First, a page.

The BI interventions tried to disrupt this final impression by providing candidates who were interviewed but not successful with an encouraging email or phone call with a recruitment manager.
We thought improving this final experience could have disproportionately large impacts on the overall candidate experience, but especially so for women who we knew from our research were more likely to doubt their skills and less likely than men to re-apply after narrowly missing.
Testing the results
We tested these interventions using a randomised-controlled trial design with 1614 candidates randomly allocated to receive business as usual recruitment processes, a BI email only or BI email and phone call.
Two weeks after receiving the BI intervention (or not), candidates were sent a survey to record their overall satisfaction with the recruitment process, intentions to reapply and likelihood to refer a colleague to the NSW Government. We then measured whether candidates reapplied for another senior role in the NSW Government within three and six months after receiving the interventions.
Of the 29% of candidates who completed the survey, the interventions had a significant impact on candidates’ intention to reapply for a senior role, from 49.2% to 68.1% (p < 0.01) in the email condition and to 75.6% (p < 0.001) in the email and phone call condition. The effect of the email/phone call condition was even larger for women, with 82.7% of women reporting an intention to reapply.
Candidates’ satisfaction and optimism with the recruitment process, as well as their likelihood to refer a colleague to the NSW Government all significantly increased with the email and phone call interventions.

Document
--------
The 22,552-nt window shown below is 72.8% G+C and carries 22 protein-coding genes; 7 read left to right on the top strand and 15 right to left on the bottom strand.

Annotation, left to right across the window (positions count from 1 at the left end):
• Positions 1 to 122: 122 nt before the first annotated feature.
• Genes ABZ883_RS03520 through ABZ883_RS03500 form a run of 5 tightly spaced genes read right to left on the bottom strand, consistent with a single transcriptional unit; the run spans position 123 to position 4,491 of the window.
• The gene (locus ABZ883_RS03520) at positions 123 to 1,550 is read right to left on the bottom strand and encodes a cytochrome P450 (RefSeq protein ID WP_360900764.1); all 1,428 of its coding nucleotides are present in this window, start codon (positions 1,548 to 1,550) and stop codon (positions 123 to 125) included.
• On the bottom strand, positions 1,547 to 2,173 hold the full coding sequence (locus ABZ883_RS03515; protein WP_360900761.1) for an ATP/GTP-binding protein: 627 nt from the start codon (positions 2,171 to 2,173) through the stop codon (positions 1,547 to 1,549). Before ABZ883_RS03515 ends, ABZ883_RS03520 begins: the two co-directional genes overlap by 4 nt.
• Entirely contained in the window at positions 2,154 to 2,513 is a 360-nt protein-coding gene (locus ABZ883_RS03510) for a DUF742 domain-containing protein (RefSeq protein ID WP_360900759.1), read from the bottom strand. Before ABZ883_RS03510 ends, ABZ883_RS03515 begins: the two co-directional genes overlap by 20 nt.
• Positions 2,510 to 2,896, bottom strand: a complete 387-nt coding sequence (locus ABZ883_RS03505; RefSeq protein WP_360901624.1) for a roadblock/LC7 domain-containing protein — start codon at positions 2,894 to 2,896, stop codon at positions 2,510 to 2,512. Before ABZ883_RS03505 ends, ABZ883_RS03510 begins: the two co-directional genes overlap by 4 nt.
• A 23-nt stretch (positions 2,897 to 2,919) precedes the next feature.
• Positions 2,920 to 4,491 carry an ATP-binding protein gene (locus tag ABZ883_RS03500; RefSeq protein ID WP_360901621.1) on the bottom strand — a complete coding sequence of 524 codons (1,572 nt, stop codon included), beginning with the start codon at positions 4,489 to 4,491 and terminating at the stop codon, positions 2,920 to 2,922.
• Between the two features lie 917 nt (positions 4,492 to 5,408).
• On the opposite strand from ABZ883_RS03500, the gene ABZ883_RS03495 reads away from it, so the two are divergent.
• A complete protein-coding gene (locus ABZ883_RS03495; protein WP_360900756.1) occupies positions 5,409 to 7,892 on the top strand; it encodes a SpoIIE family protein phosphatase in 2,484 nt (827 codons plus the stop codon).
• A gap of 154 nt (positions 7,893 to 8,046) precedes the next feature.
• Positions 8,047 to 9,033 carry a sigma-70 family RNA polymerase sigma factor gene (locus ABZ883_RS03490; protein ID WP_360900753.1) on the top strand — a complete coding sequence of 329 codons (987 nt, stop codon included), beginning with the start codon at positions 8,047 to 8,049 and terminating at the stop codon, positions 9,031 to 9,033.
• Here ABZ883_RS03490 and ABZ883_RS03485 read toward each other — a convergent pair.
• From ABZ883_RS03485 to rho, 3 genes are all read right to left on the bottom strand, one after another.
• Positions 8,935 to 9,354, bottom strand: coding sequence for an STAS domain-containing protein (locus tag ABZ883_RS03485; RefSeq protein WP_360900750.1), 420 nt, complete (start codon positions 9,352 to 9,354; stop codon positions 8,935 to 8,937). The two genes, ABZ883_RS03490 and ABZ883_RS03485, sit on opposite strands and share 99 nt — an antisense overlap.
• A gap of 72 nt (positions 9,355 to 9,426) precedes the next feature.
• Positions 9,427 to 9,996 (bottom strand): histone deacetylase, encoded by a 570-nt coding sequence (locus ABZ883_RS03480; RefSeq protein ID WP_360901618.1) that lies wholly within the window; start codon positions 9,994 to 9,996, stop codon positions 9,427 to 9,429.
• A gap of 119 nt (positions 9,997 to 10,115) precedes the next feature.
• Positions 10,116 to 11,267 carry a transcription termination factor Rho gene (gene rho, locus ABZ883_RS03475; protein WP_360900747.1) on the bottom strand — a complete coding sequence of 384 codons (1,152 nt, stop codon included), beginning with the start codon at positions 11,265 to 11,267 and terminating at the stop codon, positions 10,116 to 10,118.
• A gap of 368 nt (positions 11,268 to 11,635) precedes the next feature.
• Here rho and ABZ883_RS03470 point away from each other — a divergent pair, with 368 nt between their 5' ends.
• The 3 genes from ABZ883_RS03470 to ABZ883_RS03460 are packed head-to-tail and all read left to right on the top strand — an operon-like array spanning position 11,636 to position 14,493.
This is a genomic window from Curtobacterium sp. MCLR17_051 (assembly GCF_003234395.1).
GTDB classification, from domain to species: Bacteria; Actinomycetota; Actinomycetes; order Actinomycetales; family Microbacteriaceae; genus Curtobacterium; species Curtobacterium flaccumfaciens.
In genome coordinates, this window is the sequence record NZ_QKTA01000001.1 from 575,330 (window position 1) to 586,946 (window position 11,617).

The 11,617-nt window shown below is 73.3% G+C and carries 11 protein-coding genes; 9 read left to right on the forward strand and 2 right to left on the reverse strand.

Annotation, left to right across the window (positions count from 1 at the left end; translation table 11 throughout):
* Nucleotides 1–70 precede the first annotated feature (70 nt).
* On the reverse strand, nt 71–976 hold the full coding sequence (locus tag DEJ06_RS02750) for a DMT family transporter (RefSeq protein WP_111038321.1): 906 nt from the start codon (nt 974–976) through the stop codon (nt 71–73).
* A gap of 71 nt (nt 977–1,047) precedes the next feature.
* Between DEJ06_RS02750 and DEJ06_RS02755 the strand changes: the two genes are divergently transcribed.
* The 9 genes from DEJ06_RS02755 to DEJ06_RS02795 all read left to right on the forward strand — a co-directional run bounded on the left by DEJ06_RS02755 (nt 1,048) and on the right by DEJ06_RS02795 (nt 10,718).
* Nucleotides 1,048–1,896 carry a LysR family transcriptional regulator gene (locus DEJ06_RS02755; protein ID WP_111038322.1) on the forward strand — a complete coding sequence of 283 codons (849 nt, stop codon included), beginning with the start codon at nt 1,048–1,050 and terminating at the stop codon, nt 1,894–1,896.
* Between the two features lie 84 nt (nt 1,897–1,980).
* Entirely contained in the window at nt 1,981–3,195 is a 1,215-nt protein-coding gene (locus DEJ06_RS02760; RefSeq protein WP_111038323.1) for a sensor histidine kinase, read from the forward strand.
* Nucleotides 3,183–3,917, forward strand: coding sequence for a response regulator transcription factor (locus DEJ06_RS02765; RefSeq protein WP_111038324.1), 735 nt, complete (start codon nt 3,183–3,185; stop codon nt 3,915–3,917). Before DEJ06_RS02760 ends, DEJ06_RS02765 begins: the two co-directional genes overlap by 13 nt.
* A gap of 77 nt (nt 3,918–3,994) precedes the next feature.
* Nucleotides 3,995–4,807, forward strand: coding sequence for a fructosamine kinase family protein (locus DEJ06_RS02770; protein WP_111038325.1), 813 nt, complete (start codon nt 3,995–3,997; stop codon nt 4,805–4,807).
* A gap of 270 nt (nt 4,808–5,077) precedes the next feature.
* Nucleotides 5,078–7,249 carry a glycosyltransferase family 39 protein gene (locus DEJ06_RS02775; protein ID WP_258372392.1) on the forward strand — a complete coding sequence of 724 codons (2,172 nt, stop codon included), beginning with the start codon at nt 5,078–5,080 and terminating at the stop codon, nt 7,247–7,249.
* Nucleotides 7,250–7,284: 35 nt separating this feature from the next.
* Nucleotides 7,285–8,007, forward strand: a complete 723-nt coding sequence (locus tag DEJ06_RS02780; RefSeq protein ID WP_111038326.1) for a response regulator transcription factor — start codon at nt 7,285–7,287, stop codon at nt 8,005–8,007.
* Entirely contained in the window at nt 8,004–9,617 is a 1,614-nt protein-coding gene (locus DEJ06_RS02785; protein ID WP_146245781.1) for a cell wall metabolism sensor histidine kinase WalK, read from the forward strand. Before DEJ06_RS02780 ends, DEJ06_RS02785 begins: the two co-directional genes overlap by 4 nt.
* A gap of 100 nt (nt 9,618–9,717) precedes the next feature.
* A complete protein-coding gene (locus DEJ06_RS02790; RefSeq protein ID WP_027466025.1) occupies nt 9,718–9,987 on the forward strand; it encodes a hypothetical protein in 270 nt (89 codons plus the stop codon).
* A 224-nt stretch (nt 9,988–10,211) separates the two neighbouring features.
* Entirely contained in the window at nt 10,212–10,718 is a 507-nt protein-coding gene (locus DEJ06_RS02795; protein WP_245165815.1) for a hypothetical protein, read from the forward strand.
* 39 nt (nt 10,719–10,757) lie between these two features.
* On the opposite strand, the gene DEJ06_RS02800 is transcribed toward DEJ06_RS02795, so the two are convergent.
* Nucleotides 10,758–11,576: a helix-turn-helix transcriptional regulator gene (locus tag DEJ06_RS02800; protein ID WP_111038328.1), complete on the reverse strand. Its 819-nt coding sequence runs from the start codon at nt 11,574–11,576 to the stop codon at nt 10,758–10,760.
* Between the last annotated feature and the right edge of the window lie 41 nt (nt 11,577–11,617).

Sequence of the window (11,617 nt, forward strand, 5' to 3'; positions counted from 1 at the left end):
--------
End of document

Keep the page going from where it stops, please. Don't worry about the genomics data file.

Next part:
But did the interventions lead to actual behaviour change?
The simple answer is yes, the interventions did lead to a change in candidates reapplying!
When we look at the candidates overall, the interventions did not lead to greater reapplication rates than the business as usual (all p values > 0.20). However, this was because the interventions had a different impact depending on whether the candidate was male or female. After 6 months, we could see that receiving the phone call and email led to a 27% increase in women reapplying compared to the usual recruitment process (p=0.097).
The interventions significantly reduced the gender gap in likelihood to reapply within 6 months.
Without the interventions, there was a significant gender difference in reapplication rates with men 45% more likely to reapply than women (59.5% vs. 41%; p < 0.001).
The BI-interventions reduce this gender gap to 12.1% (email only) and 4% (phone and email). Although men were still more likely to reapply, the difference between men and women was no longer statistically significant (email p = 0.34; phone and email p= 0.85).
When scaled across the entire NSW Government we estimate this could increase the proportion of women in senior roles by up to .5% each year and make a significant contribution to achieving equal gender representation in senior roles.
These simple, low cost interventions are now being scaled across the NSW Government, making better candidate care part of business as usual.
The Public Service Commission is developing a toolkit to help recruitment managers implement the interventions in their organisations.
Developing innovative new strategies to increase gender equality using behavioural insights is just one way the NSW Government is delivering on being a world class public service.
Watch the video below, where Acting Public Service Commissioner, Scott Johnston discusses our trial.
[i] Kahneman, D. (2000). Evaluation by moments: Past and future. Choices, values, and frames, 693-708. Available at: http://www.vwl.tuwien.ac.at/hanappi/TEI/momentsfull.pdf